President Donald Trump wants Congress to slash federal support for food assistance to the poorest Americans by some 25 percent over the next decade, the White House budget unveiled Tuesday shows.
Such a deep cut could be backbreaking for the more than 40 million Americans — many of them children — who qualify for the nation’s premier anti-hunger program.
But the nature of the cuts Trump proposes are, if anything, even more devastating than the topline numbers — a nearly $200 billion total reduction in federal spending to fight hunger, double the amount Republicans sought to cut last time they swung for the fences on SNAP (Supplemental Nutrition Assistance Program or food stamps) — suggest.
Trump’s budget achieves its cuts primarily through an unprecedented shifting of costs to the states. Food stamps have always been paid for solely by the federal government, with state lawmakers required to cover only one half of the program’s lean administrative costs.
Trump would end that 100–0 cost split, forcing state appropriators to come up with one dollar out of every five spent on benefits themselves. Trump budget director Mick Mulvaney has told reporters the rationale behind the change is that states need “skin in the game” in order to start reforming SNAP.
Trump’s team would argue that they’re cutting actual food assistance payments by a mere 10 percent, and asking states to come up with the other 15 percent in reduced federal support. The problem, Food Research and Action Center president James Weill said, is that states can’t do that.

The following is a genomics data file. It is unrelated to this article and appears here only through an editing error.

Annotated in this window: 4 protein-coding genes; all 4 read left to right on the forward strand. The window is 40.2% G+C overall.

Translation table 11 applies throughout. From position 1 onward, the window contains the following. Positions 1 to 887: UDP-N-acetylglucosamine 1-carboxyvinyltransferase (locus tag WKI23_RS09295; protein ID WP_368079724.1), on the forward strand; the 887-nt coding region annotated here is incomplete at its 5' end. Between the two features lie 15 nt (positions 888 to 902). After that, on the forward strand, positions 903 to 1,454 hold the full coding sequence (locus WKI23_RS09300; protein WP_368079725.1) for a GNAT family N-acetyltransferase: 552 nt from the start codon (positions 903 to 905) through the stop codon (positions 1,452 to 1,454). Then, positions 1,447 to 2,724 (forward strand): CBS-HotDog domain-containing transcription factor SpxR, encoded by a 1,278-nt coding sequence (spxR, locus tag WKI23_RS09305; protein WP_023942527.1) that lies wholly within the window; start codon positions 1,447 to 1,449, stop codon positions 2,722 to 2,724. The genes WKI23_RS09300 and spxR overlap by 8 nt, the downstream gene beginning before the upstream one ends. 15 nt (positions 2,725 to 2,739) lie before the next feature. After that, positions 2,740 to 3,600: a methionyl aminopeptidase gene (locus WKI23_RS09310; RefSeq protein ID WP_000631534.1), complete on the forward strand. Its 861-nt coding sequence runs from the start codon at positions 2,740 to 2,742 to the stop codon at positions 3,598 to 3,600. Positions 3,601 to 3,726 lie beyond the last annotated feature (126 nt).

“When there’s a local or national recession and state budgets get squeezed further, states will ratchet down their SNAP match,” Weill said. “They’re both ordering states to restrict eligibility and benefits in some respects, and creating a structure that will [impose budget crises and] lead the states to restrict eligibility and benefits in other respects.”
Should states indeed come up short, it’s unclear whether the feds would grudgingly pony up the difference or simply stop payments to enrollees.
“They’ve given no detail, and they probably haven’t thought it through that far,” said Weill.
Cost sharing, program dividing
Conservatives are generally fond of wasteful mandatory drug tests, costly administrative restrictions, and cruelly inefficient restrictions on purchases for SNAP. But Mulvaney did not specify what changes he thinks states ought to make.
The answer, according to the University of Illinois economist Craig Gundersen, is that no changes are necessary.
“I don’t know how states could improve upon what’s already being done,” Gundersen said. As it stands, the program is a model of efficiency and a crucial counter-cyclical check on recessions, which expands the governments generosity automatically just when people need more of it.